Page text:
Osteosarcoma (OS) is the most common primary malignant bone tumor, predominantly observed in children and adolescents. About 60% of the patients are between 10 and 20 years old. Despite the use of neoadjuvant chemotherapy, the 5-year survival rate of patients with localized OS has increased from 20% in the early 1970s to 60%. However, the 5-year survival rate of OS patients with local invasion or metastasis at first diagnosis is still only 20%, and the average survival is only about 23 months.[2–4] The insensitivity of some patients to chemotherapy, and the recurrence and metastasis of tumors have always been challenging in the clinical setting. Although the incidence of OS is lower than that of other tumors, basic research and clinical treatment strategies have been the focus of ongoing studies owing to the high mortality and disability rate associated with OS.
MicroRNA (miRNA) is a regulatory non-coding RNA of about 18 to 25 nucleotides in length that is commonly detected in eukaryotes.[5,6] miRNAs bind to the 3′-untranslated region (3′-UTR) of a specific target protein, facilitating its post-transcriptional regulation. Since its discovery in nematodes in 1993, bioinformatics and biological studies have identified more than 2000 miRNAs involved in the regulation of more than one-third of gene transcription processes.[7–9] Some researchers believe that each miRNA can regulate the expression of > 100 genes. Studies have shown that > 50% of genes encoding miRNAs are located on the “fragile sites” of chromosomes and are adjacent to deleted or amplified regions caused by human tumor mutations, revealing a direct relationship between miRNAs and tumorigenesis.[11–15]
The miRNA-296-5p, formerly known as miRNA-296, is closely linked to tumorigenesis. In the past 3 years, several studies have reported that miRNA-296-5p can inhibit various tumors. Vaira et al first reported that miRNA-296-5p inhibits lung cancer metastasis by inhibiting the expression of Numb-like (Numbl) mRNA and protein. Xu et al found that miRNA-296-5p can directly target and regulate Polo-like kinase-1 (PLK1) to inhibit cell viability in non-small cell lung cancer. Savi et al also showed that miR-296 can inhibit the proliferation of breast cancer by targeting SCRIB. Lee et al further described the role of miRNA-296-5p in prostate cancer as an inhibitor of tumor growth by targeting Pin1. Rong et al found that overexpression of a miR-296-5p inhibitor could prevent the tumorigenesis of gastric cancer cells both in vivo and in vitro.
In this study, we investigated miRNA-296-5p expression in OS and analyzed the effects of its overexpression on cell proliferation, migration, and invasion. Furthermore, we identified the downstream target of miRNA-296-5p and investigated its role in regulating cell proliferation and invasion.
All patients provided their informed consent, and this study was approved by the Ethics Committee of Zhejiang Provincial People's Hospital (No. 2016KY124).
OS cell lines HOS, MG63, U-2OS, Saos-2, and human osteoblasts (HOB) were purchased from American Type Culture Collection (ATCC, Rockville, MD, USA). OS cell lines were cultured in Roswell Park Memorial Institute (RPMI) 1640 medium (Cat: 31800-022, Corning, New York, USA) supplemented with 10% fetal bovine serum (Cat: 10099, Gibco, Australia) at 37°C and 5% CO2. HOB cells were cultured in the PromoCell medium at 37°C and 5% CO2.
Human normal and primary OS tissues were obtained from 45 patients in the Zhejiang Provincial People's Hospital from August 2016 to January 2017.
The recombinant miR-296-5p lentivirus and plasmid pCAGGS-GFP (Backbone: pCAGGS, insert: Green fluorescent protein [GFP]) were purchased from the Sangon Company (Shanghai, China). The plasmids were transfected into Saos-2 and HOS cells via Lipofectamine™ 3000 (Invitrogen, Shanghai, China) and stably transfected cells were selected using puromycin (2 μg/mL, Beyotime, Shanghai, China). Successful transfection was confirmed through quantitative reverse transcription PCR (qRT-PCR) analysis.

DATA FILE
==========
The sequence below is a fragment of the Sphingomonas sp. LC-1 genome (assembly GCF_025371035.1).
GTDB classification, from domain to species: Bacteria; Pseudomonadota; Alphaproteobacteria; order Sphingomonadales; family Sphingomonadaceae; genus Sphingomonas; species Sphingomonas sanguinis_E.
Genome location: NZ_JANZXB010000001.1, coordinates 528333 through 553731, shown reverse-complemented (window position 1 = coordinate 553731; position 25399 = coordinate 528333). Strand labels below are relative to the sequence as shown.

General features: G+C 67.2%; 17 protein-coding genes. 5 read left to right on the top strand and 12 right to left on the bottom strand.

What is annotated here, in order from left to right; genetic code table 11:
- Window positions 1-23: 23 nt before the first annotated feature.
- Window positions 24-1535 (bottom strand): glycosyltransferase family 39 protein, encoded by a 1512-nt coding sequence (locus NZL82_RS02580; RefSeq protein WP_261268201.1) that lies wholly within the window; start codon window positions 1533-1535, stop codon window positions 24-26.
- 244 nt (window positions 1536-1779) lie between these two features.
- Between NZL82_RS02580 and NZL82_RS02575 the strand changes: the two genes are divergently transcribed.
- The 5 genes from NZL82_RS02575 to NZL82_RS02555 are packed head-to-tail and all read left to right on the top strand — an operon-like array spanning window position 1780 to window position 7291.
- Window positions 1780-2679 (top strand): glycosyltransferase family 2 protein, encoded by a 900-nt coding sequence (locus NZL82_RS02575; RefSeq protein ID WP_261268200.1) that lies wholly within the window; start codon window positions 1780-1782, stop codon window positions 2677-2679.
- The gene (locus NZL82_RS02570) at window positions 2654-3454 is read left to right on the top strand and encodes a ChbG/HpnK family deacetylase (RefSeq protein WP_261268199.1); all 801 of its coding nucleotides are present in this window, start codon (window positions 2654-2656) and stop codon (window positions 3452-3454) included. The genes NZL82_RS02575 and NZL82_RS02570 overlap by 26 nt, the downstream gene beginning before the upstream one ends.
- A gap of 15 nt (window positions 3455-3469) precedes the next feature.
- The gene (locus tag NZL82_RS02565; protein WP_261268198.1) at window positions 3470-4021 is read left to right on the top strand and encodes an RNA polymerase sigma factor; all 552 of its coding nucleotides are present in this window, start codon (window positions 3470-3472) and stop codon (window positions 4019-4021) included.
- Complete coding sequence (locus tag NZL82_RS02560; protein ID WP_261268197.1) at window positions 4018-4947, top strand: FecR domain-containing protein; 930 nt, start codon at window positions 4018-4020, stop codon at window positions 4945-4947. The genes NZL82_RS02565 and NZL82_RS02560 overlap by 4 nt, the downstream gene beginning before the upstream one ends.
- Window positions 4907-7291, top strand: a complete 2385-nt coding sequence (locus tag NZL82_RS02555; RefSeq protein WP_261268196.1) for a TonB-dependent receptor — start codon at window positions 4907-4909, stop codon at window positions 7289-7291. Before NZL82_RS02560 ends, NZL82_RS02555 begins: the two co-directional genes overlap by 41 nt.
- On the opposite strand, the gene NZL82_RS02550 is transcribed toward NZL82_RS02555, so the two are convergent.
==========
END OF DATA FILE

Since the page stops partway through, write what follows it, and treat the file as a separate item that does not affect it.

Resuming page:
IHC of OS tissues and adjacent normal tissues was performed. Tissues were fixed using formalin, embedded in paraffin, and then serially sectioned at 4 μm. Slides were then incubated with anti-SND1 antibody (ab65078, Abcam, Shanghai, China) overnight in a moist chamber at 4°C, washed in phosphate buffer saline (PBS), and then incubated with corresponding secondary antibodies. Slides were developed with diaminobenzidine and counterstained with hematoxylin.
The quantitative real-time polymerase chain reaction (qRT-PCR) analysis was conducted as previously described. For mature miR-296-5p assays, total RNA was reverse transcribed using specific miRNA primers and reagents from the Taqman miRNA reverse transcription kit (Applied Biosystems, Foster City, CA, USA). The cDNA obtained by PCR amplification of the primers was analyzed with Taqman miR-296-5p microRNA assay and measured using a prism 7900HT system (Applied Biosystems, Thermo Fisher, Waltham, MA, USA). U6 small nuclear RNA was used as an internal control. For the quantification of SND1 mRNA, qRT-PCR was performed using the rapid quantitative SYBR-Green RT-PCR kit (Takara, Japan). β-actin was used as an internal control. All reactions were performed in triplicate. The following primer sequences were used: miR-296-5p forward, 5′-TGC CTA ATT CAG AGG GTT GG-3′; miR-296-5p reverse, 5′-CTC CAC TCC TGG CAC ACA G-3′; SND1 forward, 5′-TGC AGC GGG GTA ATC CTG A-3′; SND1 reverse, 5′-CCT CCG ACA CTT CGT CAT CC-3′; U6 forward, 5′-CTC GCT TCG GCA CA-3′; U6 reverse 5′-AAC GCT TCA CGA ATT TGC GT-3′; GAPDH forward 5′-GGT CTC TGA CTT CAA CA-3′; GAPDH reverse, 5′-GTG AGG GTC TCT CTC TTC CT-3′.
Cell migration and invasion analysis
Cell migration and invasion assays were performed using 24-well transwell plates (Corning 8-mm pore size, New York, USA). For the transwell migration assay, 2.5 × 104 cells were incubated in the top chamber of the plate and lined with a non-coating film. For the invasion assay, 200 mg/mL Matrigel (Corning) was used to coat the chamber insert, and then 5 × 104 cells were plated in the top chamber. After 24 h of incubation, the cells were fixed with methanol, stained with crystal violet, and counted under the microscope. The results were calculated as the mean of three independent experiments.